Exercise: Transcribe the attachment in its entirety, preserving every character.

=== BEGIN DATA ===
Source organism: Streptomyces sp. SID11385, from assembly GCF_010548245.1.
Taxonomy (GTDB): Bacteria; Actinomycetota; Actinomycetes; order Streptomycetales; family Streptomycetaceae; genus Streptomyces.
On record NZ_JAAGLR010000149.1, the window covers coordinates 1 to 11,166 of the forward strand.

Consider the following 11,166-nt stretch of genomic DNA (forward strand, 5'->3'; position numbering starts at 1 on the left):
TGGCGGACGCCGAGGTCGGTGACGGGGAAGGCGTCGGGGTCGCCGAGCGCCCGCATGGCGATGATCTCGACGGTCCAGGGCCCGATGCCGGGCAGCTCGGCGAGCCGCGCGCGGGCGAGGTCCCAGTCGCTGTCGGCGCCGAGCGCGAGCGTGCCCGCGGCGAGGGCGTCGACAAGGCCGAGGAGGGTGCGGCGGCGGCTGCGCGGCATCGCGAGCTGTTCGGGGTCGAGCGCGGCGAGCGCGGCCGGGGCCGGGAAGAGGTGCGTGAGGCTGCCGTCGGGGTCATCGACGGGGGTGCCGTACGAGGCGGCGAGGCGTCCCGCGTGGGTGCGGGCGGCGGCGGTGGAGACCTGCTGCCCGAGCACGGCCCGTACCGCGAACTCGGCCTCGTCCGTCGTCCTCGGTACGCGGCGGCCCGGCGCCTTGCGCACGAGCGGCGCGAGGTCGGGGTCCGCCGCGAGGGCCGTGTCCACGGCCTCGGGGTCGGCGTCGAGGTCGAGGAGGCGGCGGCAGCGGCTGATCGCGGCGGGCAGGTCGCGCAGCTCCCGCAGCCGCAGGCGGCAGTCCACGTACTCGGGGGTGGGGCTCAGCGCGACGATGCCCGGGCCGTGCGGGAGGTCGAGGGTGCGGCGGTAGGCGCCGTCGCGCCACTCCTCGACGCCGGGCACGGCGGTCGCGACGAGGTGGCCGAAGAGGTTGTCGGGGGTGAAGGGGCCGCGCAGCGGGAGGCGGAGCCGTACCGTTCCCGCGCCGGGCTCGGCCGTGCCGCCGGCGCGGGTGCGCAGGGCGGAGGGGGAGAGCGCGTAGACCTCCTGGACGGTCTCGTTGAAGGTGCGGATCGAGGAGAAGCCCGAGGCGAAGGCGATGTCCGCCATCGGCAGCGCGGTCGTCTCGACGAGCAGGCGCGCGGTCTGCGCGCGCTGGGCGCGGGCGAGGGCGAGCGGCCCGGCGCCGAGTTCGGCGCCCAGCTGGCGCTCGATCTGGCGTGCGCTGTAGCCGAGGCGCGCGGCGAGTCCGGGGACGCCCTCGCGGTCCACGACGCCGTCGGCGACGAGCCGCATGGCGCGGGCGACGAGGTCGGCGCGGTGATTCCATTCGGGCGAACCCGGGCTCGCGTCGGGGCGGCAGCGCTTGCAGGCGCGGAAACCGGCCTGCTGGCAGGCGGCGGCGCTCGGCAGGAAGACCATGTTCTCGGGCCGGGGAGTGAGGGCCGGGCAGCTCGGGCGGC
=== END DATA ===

Source organism: Streptomyces sp. SID11385, from assembly GCF_010548245.1.
Taxonomy (GTDB): Bacteria; Actinomycetota; Actinomycetes; order Streptomycetales; family Streptomycetaceae; genus Streptomyces.
On record NZ_JAAGLR010000149.1, the window covers coordinates 1 to 11,166 of the forward strand.

Consider the following 11,166-nt stretch of genomic DNA (forward strand, 5'->3'; position numbering starts at 1 on the left):
TGGCGGACGCCGAGGTCGGTGACGGGGAAGGCGTCGGGGTCGCCGAGCGCCCGCATGGCGATGATCTCGACGGTCCAGGGCCCGATGCCGGGCAGCTCGGCGAGCCGCGCGCGGGCGAGGTCCCAGTCGCTGTCGGCGCCGAGCGCGAGCGTGCCCGCGGCGAGGGCGTCGACAAGGCCGAGGAGGGTGCGGCGGCGGCTGCGCGGCATCGCGAGCTGTTCGGGGTCGAGCGCGGCGAGCGCGGCCGGGGCCGGGAAGAGGTGCGTGAGGCTGCCGTCGGGGTCATCGACGGGGGTGCCGTACGAGGCGGCGAGGCGTCCCGCGTGGGTGCGGGCGGCGGCGGTGGAGACCTGCTGCCCGAGCACGGCCCGTACCGCGAACTCGGCCTCGTCCGTCGTCCTCGGTACGCGGCGGCCCGGCGCCTTGCGCACGAGCGGCGCGAGGTCGGGGTCCGCCGCGAGGGCCGTGTCCACGGCCTCGGGGTCGGCGTCGAGGTCGAGGAGGCGGCGGCAGCGGCTGATCGCGGCGGGCAGGTCGCGCAGCTCCCGCAGCCGCAGGCGGCAGTCCACGTACTCGGGGGTGGGGCTCAGCGCGACGATGCCCGGGCCGTGCGGGAGGTCGAGGGTGCGGCGGTAGGCGCCGTCGCGCCACTCCTCGACGCCGGGCACGGCGGTCGCGACGAGGTGGCCGAAGAGGTTGTCGGGGGTGAAGGGGCCGCGCAGCGGGAGGCGGAGCCGTACCGTTCCCGCGCCGGGCTCGGCCGTGCCGCCGGCGCGGGTGCGCAGGGCGGAGGGGGAGAGCGCGTAGACCTCCTGGACGGTCTCGTTGAAGGTGCGGATCGAGGAGAAGCCCGAGGCGAAGGCGATGTCCGCCATCGGCAGCGCGGTCGTCTCGACGAGCAGGCGCGCGGTCTGCGCGCGCTGGGCGCGGGCGAGGGCGAGCGGCCCGGCGCCGAGTTCGGCGCCCAGCTGGCGCTCGATCTGGCGTGCGCTGTAGCCGAGGCGCGCGGCGAGTCCGGGGACGCCCTCGCGGTCCACGACGCCGTCGGCGACGAGCCGCATGGCGCGGGCGACGAGGTCGGCGCGGTGATTCCATTCGGGCGAACCCGGGCTCGCGTCGGGGCGGCAGCGCTTGCAGGCGCGGAAACCGGCCTGCTGGCAGGCGGCGGCGCTCGGCAGGAAGACCATGTTCTCGGGCCGGGGAGTGAGGGCCGGGCAGCTCGGGCGGC